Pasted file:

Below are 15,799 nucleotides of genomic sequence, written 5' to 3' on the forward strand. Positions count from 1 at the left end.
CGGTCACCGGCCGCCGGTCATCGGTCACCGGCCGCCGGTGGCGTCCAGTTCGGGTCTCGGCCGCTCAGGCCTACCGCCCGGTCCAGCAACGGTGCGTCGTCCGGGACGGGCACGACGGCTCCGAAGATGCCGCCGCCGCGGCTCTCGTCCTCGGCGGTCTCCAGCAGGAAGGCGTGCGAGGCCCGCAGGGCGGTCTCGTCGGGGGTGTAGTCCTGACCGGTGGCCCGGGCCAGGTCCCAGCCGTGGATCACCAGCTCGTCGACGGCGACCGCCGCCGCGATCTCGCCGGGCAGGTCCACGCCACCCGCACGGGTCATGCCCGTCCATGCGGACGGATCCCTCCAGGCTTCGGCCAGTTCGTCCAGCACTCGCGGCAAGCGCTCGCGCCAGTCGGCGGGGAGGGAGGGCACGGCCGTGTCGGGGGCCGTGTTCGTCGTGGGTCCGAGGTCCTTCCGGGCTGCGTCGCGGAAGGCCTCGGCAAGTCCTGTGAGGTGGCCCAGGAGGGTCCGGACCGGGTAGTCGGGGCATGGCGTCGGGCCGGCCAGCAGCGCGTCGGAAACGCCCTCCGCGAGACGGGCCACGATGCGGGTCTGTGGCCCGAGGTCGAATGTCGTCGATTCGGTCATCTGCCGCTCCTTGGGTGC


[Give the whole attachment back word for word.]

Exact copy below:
Below are 15,799 nucleotides of genomic sequence, written 5' to 3' on the forward strand. Positions count from 1 at the left end.
CGGTCACCGGCCGCCGGTCATCGGTCACCGGCCGCCGGTGGCGTCCAGTTCGGGTCTCGGCCGCTCAGGCCTACCGCCCGGTCCAGCAACGGTGCGTCGTCCGGGACGGGCACGACGGCTCCGAAGATGCCGCCGCCGCGGCTCTCGTCCTCGGCGGTCTCCAGCAGGAAGGCGTGCGAGGCCCGCAGGGCGGTCTCGTCGGGGGTGTAGTCCTGACCGGTGGCCCGGGCCAGGTCCCAGCCGTGGATCACCAGCTCGTCGACGGCGACCGCCGCCGCGATCTCGCCGGGCAGGTCCACGCCACCCGCACGGGTCATGCCCGTCCATGCGGACGGATCCCTCCAGGCTTCGGCCAGTTCGTCCAGCACTCGCGGCAAGCGCTCGCGCCAGTCGGCGGGGAGGGAGGGCACGGCCGTGTCGGGGGCCGTGTTCGTCGTGGGTCCGAGGTCCTTCCGGGCTGCGTCGCGGAAGGCCTCGGCAAGTCCTGTGAGGTGGCCCAGGAGGGTCCGGACCGGGTAGTCGGGGCATGGCGTCGGGCCGGCCAGCAGCGCGTCGGAAACGCCCTCCGCGAGACGGGCCACGATGCGGGTCTGTGGCCCGAGGTCGAATGTCGTCGATTCGGTCATCTGCCGCTCCTTGGGTGC